And while Coughlin does a good job with the above, his recounting of the season and the Giants team is often devoid of personality and inside information about how the team overcame some of the squabbling and questions about leadership to go on their improbable run to a Super Bowl victory.  He certainly plays lip service to the quiet leadership skills of the oft criticized Eli Manning and his rocky but repaired relationship with older players like Michael Strahan, but it more reportorial than emotional engaging.

There also is little about football strategy and X’s and O’s in this book, which is fine as I didn’t expect much.  But for an avid football fan like myself that always adds a great deal to a book about football.

Despite these drawbacks, I am sure New York Giants fans will enjoy this look back at the season from Coughlin’s perspective.  I would not, however, recommend this to the casual football fan.

A Team to Believe In: Our Journey to the Super Bowl Championship

Tiki Barber on Tiki Barber (and the New York Giants)

tikibookTiki: My Life in the Game and Beyond by Tiki Barber with Gil Reavill

Review by C. Douglas Baker

I’ve always had a lot of admiration for Tiki Barber. Most of those reading this review probably already know who Tiki Barber is, but he played for the New York Giants as a tailback from 1997 to 2006, ending his career with over 10,000 yards rushing and 5,000 yards receiving.

Only two other running backs have accomplished that feat (Marshall Faulk and Marcus Allen). He retired at the end of the 2006 season, at the age of 31 at the top of his game.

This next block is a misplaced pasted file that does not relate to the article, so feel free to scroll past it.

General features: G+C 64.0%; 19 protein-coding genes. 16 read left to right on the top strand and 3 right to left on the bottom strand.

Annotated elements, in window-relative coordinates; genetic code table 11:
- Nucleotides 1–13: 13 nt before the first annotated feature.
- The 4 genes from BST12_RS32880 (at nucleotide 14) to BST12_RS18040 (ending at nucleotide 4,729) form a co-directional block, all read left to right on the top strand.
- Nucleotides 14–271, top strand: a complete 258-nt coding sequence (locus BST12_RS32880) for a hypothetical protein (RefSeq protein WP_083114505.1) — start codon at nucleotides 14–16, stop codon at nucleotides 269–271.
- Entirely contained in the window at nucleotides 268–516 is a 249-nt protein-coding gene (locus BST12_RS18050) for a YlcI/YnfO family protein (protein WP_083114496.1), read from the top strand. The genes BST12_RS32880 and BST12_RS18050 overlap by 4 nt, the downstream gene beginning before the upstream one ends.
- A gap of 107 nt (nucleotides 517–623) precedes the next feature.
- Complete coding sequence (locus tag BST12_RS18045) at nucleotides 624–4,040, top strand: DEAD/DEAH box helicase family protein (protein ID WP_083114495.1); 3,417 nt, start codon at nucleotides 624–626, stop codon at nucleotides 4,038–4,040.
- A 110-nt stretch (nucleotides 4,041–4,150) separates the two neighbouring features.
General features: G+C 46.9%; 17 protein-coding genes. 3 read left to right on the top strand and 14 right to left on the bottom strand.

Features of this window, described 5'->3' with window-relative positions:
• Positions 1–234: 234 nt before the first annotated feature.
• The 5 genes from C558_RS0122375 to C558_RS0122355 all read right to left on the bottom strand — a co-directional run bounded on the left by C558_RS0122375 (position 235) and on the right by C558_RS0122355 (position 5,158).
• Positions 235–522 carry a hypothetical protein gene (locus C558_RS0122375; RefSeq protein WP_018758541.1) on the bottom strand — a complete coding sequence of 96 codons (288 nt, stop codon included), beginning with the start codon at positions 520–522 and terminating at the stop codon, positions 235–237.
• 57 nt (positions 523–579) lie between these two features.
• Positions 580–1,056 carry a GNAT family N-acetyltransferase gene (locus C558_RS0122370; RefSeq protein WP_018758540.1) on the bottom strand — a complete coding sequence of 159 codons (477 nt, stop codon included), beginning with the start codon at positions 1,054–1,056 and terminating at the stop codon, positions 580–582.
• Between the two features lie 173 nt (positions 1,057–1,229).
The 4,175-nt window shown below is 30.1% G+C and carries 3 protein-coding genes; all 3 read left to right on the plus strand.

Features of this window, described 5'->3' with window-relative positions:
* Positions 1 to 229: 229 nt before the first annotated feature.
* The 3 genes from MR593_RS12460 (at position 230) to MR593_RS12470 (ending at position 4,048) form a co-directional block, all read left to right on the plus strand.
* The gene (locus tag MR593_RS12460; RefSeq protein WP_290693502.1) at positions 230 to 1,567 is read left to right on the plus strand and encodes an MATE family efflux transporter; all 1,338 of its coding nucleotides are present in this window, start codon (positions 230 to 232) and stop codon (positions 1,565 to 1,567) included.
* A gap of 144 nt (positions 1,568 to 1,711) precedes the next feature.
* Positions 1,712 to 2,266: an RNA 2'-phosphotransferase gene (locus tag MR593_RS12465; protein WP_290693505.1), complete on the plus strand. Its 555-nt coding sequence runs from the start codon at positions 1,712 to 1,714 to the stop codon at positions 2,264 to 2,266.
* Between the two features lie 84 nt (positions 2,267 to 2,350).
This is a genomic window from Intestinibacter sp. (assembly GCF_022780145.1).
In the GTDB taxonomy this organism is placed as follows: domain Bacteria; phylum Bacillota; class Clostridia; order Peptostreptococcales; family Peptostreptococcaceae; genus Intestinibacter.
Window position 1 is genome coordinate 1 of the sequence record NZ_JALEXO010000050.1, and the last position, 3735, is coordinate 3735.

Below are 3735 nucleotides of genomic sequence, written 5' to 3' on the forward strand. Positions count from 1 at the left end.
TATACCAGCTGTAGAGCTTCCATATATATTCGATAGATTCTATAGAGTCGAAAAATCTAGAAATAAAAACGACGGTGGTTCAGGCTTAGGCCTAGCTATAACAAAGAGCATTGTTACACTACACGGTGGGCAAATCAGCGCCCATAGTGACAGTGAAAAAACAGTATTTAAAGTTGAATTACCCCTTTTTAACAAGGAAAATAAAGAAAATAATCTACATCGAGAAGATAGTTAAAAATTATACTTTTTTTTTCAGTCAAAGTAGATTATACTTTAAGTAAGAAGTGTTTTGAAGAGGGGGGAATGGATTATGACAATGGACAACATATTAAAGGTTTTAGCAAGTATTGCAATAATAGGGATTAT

I’m not a New York Giants fan, but as football fan you have to appreciate the way he played on the field. He wasn’t the biggest back, but he was an electric one and the last five years of his career he was one of the top backs in the league. He is also clearly a very bright and articulate fellow, retiring to go into a broadcasting career that isn’t just some ex-jock talking sports.

In this book Tiki takes the opportunity to talk about his life experiences. He grew up in a single parent household in Roanoke, Virginia with his twin brother Ronde Barber, who is an outstanding cornerback for the Tampa Bay Buccaneers.

Growing up with a hard working mother raising two sons, and having an alter ego in an identical twin, clearly shaped his outlook on life and kept him grounded. He also talks very briefly about his career at the University of Virginia, a school he and his brother chose more for its location and academics than they did (obviously) for its football prowess.